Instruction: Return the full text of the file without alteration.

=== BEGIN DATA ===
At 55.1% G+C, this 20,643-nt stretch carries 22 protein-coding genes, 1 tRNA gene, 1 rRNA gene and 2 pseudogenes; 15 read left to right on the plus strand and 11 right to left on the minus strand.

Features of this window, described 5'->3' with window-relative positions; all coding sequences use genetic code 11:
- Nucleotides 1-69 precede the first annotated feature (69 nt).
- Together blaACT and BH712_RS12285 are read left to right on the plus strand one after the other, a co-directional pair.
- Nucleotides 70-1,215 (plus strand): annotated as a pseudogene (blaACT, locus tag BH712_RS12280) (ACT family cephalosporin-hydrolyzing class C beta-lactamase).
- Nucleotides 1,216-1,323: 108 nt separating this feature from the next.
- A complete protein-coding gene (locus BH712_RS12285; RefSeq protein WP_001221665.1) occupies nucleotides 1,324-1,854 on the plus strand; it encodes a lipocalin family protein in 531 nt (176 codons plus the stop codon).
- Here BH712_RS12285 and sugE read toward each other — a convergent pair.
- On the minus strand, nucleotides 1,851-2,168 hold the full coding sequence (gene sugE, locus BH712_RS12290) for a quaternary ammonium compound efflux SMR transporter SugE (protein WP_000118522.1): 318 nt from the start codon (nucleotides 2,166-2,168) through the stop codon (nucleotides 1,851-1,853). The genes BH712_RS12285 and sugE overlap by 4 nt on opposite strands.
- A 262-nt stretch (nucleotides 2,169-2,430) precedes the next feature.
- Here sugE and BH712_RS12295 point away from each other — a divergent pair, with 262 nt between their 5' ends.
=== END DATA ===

At 55.1% G+C, this 20,643-nt stretch carries 22 protein-coding genes, 1 tRNA gene, 1 rRNA gene and 2 pseudogenes; 15 read left to right on the plus strand and 11 right to left on the minus strand.

Features of this window, described 5'->3' with window-relative positions; all coding sequences use genetic code 11:
- Nucleotides 1-69 precede the first annotated feature (69 nt).
- Together blaACT and BH712_RS12285 are read left to right on the plus strand one after the other, a co-directional pair.
- Nucleotides 70-1,215 (plus strand): annotated as a pseudogene (blaACT, locus tag BH712_RS12280) (ACT family cephalosporin-hydrolyzing class C beta-lactamase).
- Nucleotides 1,216-1,323: 108 nt separating this feature from the next.
- A complete protein-coding gene (locus BH712_RS12285; RefSeq protein WP_001221665.1) occupies nucleotides 1,324-1,854 on the plus strand; it encodes a lipocalin family protein in 531 nt (176 codons plus the stop codon).
- Here BH712_RS12285 and sugE read toward each other — a convergent pair.
- On the minus strand, nucleotides 1,851-2,168 hold the full coding sequence (gene sugE, locus BH712_RS12290) for a quaternary ammonium compound efflux SMR transporter SugE (protein WP_000118522.1): 318 nt from the start codon (nucleotides 2,166-2,168) through the stop codon (nucleotides 1,851-1,853). The genes BH712_RS12285 and sugE overlap by 4 nt on opposite strands.
- A 262-nt stretch (nucleotides 2,169-2,430) precedes the next feature.
- Here sugE and BH712_RS12295 point away from each other — a divergent pair, with 262 nt between their 5' ends.